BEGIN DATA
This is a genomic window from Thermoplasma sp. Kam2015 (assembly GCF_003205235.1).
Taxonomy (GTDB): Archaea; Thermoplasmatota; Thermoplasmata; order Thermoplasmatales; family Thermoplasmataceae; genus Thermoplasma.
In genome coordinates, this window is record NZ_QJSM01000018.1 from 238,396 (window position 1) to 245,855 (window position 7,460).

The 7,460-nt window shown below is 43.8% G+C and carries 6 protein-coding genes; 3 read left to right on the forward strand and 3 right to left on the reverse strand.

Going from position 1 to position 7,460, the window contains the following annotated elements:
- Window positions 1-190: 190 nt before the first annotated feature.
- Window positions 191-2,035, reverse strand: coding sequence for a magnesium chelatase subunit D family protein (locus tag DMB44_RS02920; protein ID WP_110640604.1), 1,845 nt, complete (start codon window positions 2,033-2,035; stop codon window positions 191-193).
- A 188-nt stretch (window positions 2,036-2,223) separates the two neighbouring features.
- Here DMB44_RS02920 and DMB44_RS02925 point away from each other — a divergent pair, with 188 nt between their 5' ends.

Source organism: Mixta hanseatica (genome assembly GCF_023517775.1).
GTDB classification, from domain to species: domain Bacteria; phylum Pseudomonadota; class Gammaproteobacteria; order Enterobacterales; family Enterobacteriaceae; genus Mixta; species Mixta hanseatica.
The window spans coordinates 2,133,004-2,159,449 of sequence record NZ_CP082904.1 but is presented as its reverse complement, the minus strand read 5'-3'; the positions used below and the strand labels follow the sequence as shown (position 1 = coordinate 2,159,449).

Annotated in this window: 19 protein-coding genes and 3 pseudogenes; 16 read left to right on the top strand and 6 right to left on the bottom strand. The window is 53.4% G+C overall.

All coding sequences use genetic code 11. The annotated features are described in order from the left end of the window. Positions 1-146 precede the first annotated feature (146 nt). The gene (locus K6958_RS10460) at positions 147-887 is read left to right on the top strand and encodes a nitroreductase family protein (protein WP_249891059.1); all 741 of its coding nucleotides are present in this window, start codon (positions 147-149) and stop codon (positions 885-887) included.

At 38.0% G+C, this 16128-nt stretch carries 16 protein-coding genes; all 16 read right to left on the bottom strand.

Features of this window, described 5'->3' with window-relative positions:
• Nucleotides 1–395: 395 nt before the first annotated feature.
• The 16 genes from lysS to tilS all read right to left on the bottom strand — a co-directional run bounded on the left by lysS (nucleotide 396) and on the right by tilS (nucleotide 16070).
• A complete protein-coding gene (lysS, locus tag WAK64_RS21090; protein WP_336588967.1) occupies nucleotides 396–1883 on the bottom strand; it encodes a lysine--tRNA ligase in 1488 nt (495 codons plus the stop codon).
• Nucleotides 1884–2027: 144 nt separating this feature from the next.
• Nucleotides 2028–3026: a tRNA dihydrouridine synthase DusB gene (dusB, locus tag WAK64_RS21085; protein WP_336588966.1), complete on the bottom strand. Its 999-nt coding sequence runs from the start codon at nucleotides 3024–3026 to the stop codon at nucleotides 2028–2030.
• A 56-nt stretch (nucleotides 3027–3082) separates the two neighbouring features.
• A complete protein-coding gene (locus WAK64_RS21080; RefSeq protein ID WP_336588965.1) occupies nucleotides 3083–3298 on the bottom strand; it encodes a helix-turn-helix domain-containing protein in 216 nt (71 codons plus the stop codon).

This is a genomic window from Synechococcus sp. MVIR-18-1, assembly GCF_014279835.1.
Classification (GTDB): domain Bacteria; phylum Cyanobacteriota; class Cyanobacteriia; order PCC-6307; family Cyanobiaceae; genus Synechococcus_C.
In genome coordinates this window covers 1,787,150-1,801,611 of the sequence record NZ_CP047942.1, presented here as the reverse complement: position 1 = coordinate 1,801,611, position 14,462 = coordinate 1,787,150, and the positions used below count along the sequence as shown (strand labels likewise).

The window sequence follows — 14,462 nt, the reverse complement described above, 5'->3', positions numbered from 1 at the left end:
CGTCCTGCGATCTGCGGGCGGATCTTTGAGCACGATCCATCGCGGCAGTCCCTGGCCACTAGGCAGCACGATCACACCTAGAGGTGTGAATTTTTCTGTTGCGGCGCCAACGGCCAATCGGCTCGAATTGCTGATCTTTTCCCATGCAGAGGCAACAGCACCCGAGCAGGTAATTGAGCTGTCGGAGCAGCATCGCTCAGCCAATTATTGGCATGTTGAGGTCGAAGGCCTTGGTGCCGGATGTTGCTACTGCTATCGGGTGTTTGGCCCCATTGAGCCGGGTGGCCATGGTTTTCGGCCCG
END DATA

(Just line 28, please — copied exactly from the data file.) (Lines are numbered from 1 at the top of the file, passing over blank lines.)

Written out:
CGTCCTGCGATCTGCGGGCGGATCTTTGAGCACGATCCATCGCGGCAGTCCCTGGCCACTAGGCAGCACGATCACACCTAGAGGTGTGAATTTTTCTGTTGCGGCGCCAACGGCCAATCGGCTCGAATTGCTGATCTTTTCCCATGCAGAGGCAACAGCACCCGAGCAGGTAATTGAGCTGTCGGAGCAGCATCGCTCAGCCAATTATTGGCATGTTGAGGTCGAAGGCCTTGGTGCCGGATGTTGCTACTGCTATCGGGTGTTTGGCCCCATTGAGCCGGGTGGCCATGGTTTTCGGCCCG